The other condition presented by Lowry’s was the state of something called the Operating Companies Only (OCO) Advanced Decline line which broke below the August, 2015 and October 2014 lows last week. This indicator has unfortunately been pretty good at forecasting the future of the markets not in timing but in magnitude. In other words, following this lead we should not expect the August lows to hold before we see the development of a sustainable bottom. High yield corporate bonds and small caps are also telling of the same outcome. Technicians will describe the current short term level as an “internal” low or a momentum low, but not the final “external” low.


Investor Options in the Weeks Ahead


There are several options now available to all investors depending on your views and expectations. They are as follows:

  • 1.Do nothing

This is the option for the folks who are passive investors, who stay the course no matter what. They believe generally that markets always go up and that any effort to manage risk is futile. Adjusting exposure is not part of this investor’s process beyond timely rebalances. Those rebalancing windows should happen at market extremes when bonds are high and stocks are low (by selling bond positions and buying more stock). As mentioned above, we don’t believe we’ve seen those price extremes yet in either asset class.

    • 2.Prepare to cut exposure on a rebound

Investors, who are still feeling overexposed to equities and have a clear process in place for risk management, could use any rebound as an opportunity to reduce exposure. You will need to sell into strength, which is difficult for most as we feel that tomorrow’s gain could be even better than today’s gain right? Determine now how much net exposure you want to the financial markets and plan to be at that level as (if) stocks rebound from here. In our all equity models, we are sitting on 40-45% cash. Remember, in a bear market, selection matters much less than exposure, as all ships tend to move up and down together in a highly correlated dance. In fact all global stock markets are now moving very much in sync in both timing and magnitude so there isn’t much use in shifting your money across oceans either. I took a snapshot of the end of day move from a basic Fidelity app on Friday as the picture was worth a thousand words. All up, all by the same amount, across the globe. These blue circles are periodically different colors and sizes based on the various price action in different parts of the world but more and more often, they all look the same. It is truly a global stock market these days and frankly has been for the last several years. As a side note, this is one of the primary reasons we changed our equity benchmark to the Dow Jones World Stock Index (50% US/ 50% the rest of the world)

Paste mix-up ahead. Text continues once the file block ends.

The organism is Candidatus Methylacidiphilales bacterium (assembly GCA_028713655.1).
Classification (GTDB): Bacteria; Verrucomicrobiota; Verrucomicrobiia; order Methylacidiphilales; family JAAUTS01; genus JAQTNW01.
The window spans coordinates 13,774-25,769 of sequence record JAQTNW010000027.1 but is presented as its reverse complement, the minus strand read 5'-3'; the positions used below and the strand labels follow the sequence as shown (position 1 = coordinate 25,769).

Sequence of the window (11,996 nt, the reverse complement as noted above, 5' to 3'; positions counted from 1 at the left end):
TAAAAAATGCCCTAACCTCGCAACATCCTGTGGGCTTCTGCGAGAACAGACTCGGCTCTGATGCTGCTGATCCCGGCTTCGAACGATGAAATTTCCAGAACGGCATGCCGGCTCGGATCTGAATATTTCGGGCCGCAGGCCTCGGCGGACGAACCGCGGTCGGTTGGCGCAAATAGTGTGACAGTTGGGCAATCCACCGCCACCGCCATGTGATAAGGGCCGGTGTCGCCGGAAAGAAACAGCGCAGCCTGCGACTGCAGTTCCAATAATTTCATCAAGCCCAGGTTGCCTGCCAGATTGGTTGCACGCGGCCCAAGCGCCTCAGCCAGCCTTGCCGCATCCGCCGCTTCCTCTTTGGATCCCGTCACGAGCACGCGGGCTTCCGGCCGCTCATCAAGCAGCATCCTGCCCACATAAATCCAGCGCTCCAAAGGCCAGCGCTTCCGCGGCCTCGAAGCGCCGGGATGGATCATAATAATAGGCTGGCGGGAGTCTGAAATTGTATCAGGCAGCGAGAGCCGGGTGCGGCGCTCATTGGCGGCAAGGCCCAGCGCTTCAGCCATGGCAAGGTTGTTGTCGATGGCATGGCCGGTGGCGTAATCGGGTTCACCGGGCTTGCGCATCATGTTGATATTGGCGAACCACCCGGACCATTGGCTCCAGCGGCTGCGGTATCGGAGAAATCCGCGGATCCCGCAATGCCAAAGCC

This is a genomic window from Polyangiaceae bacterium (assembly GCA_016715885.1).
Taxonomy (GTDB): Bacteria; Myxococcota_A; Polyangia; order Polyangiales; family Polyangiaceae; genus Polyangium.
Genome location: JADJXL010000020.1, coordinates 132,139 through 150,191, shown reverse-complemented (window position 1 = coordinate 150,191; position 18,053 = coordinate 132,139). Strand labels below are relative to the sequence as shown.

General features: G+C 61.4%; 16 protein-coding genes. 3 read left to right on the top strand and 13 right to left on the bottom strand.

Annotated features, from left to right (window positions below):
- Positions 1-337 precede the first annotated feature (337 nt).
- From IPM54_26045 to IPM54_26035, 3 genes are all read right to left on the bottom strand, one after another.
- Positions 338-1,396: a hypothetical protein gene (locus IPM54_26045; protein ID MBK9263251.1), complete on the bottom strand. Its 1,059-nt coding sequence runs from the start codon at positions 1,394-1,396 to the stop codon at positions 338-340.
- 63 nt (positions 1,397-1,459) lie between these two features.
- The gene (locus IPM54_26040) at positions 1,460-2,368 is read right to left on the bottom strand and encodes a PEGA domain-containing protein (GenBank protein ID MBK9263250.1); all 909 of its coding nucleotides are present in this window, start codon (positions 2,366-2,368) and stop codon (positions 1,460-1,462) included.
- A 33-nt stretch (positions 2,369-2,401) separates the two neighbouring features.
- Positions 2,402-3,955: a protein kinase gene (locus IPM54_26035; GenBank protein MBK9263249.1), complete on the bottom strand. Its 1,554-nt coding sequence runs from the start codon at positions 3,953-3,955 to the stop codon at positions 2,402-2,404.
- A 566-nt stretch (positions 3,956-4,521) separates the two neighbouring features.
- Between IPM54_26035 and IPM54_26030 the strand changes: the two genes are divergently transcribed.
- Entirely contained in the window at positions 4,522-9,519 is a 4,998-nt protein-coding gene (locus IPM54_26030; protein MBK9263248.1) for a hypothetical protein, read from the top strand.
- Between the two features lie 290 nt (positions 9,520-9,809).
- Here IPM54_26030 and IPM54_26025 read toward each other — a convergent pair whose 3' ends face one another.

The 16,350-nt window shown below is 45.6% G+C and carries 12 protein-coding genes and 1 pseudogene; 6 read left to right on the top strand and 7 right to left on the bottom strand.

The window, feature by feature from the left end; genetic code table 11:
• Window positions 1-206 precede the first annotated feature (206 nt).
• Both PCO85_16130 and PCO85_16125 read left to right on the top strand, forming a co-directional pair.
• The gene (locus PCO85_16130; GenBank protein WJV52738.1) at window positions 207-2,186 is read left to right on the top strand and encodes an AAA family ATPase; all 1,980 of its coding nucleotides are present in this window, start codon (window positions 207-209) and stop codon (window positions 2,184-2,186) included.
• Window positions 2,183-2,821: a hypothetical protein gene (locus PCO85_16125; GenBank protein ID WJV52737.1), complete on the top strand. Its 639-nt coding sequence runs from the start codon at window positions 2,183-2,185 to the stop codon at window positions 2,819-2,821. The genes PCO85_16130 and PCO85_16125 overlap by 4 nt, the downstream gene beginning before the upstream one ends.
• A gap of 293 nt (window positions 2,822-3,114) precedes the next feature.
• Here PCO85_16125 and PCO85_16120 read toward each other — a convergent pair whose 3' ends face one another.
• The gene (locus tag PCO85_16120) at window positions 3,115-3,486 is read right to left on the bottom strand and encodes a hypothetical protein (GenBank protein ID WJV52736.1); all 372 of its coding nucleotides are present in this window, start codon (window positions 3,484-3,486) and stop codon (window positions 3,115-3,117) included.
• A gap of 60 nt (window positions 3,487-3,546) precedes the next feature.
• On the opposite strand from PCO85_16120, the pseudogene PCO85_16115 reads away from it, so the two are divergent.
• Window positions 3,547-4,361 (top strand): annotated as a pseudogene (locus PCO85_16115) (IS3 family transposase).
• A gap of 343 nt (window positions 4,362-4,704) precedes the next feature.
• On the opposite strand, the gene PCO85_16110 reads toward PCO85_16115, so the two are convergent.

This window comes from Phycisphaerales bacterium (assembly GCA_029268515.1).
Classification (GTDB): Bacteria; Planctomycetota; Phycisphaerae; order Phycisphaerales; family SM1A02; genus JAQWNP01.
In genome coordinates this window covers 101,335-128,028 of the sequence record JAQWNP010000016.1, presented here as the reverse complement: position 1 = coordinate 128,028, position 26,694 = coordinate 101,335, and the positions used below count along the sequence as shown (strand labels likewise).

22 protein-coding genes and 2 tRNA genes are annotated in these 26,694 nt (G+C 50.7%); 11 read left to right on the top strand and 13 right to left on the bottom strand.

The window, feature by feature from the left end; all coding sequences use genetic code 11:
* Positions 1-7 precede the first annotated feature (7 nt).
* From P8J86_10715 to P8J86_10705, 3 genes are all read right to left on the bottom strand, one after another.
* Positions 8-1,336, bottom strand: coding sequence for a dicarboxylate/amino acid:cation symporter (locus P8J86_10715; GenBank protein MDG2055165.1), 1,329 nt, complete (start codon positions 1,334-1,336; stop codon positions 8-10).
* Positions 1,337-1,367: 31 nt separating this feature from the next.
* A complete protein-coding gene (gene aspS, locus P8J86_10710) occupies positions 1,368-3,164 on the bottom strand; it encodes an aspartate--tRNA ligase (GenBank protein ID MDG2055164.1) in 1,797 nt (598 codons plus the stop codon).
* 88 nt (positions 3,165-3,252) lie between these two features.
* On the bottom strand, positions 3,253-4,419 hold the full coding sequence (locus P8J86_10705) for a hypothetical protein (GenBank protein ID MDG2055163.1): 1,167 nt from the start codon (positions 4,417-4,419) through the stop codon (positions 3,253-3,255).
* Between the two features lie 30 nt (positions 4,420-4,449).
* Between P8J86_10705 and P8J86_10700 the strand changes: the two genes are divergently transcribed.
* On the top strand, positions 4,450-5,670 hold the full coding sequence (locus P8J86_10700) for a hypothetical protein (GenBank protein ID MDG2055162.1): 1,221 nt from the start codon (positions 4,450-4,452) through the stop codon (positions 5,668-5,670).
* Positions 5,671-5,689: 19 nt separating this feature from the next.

• 3.Hedge

This is also an option on any rebound but generally not one I would recommend unless you know what you’re doing. This involves buying a short market position against your own internal “long” positions in order to hedge out the systematic risk in your portfolio without necessarily selling positions and potentially generating tax liability. We have the capacity, the will and the experience to this in our Tactical Equity and Blended Asset models.


We’ll Let You Know


As always, we try to be good about telling our clients when to add new money to your investment portfolios via our “Calling All Cars” message. Last August, before we had enough evidence to support the current bear market thesis, we saw a clear opportunity to recommend adding new money to investment accounts and we did so. At present the market is still trading slightly above those levels. That recommendation may or may not prove to be a good one considering our expectation of lower lows. But conditions were discounted then and conditions are discounted now. In the current environment, we think there will be better discounts available in the 2nd quarter or even the 2nd half of the year. So for now, we’re not recommending adding new money to investment accounts. We’ll let you know.


That’s it for now, stay tuned



Sam Jones